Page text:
Practical: An ideal point source is omnidirectional. A real-world point source can be directional, yet still emit waves that are spherical when observed from a distance. “Directional point source” is an oxymoron, yet it is an appropriate description of a sound reinforcement loudspeaker.
Ideal: A continuous sound source of infinite length that emits cylindrical waves. All points along its length vibrate in-phase. The sound from a line source will attenuate 3 dB with each doubling of distance from the source.
Real: Line sources are typically composed of closely spaced discrete sources. They are not infinite in length. This places high frequency (spacing), low frequency (length), and distance constraints on ideal behavior.
Practical: The typical “sound column” is a line array with a narrow vertical coverage angle and a broad horizontal coverage angle. It can be aimed over nearby listeners to remote listeners, providing even front-to-rear coverage to a wide, deep listening area.
Ideal Electrical Sources:
Ideal: Ohm’s Law for DC circuits provides simple relationships between voltage, current, and resistance in a circuit. The formulas can be committed to memory and used to quickly estimate an unknown based on two knowns.
Real: Ohm’s Law for AC circuits replaces R with impedance (Z). Impedance accounts for AC resistance, DC resistance, and reactance. Given its higher complexity, using it for circuit analysis requires a more intense mathematical approach.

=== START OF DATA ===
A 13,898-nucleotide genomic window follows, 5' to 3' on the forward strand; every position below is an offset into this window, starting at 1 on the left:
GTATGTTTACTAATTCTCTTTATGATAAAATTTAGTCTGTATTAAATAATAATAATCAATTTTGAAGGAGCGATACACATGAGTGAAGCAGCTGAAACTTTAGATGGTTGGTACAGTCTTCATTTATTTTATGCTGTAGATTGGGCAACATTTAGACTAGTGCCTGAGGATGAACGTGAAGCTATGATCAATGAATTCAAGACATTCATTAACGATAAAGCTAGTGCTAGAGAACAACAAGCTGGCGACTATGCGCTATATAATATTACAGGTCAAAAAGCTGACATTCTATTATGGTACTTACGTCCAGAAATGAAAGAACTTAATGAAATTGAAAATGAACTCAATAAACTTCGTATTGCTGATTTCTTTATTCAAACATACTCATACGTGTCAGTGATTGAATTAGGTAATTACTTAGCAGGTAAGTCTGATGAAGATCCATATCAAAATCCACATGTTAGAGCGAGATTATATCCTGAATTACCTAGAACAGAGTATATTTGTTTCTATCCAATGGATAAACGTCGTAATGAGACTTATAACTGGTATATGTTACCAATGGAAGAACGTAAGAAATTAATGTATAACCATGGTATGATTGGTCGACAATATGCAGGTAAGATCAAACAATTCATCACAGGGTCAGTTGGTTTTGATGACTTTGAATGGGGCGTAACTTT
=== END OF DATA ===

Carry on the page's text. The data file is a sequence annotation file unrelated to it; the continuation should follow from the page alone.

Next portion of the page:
Practical: The DC version of Ohm’s Law can be used for AC circuits so long as one understands that the result is an estimate based on a simplified model of the impedance. In field work “close” is often “good enough.” With that in mind, I will describe some ideal DC and AC electrical sources.
Ideal: A source of voltage and current with zero output impedance. The voltage is established by design and the available current is infinite. While the output voltage of this source can fluctuate (e.g. an audio signal), it not affected by the presence of (or value of) the load impedance for any signal type (e.g. sine wave, noise, speech). This behavior is termed “constant voltage.” If shorted the current from this source would go to infinity.
Real: All physically realizable sources have a non-zero source impedance and finite available current. This places a lower limit on the load impedance for the voltage to remain constant.
Examples: The vast majority of active analog audio components are designed to operate as constant voltage sources within their design limits. These include microphones, mixers, signal processors, and amplifiers.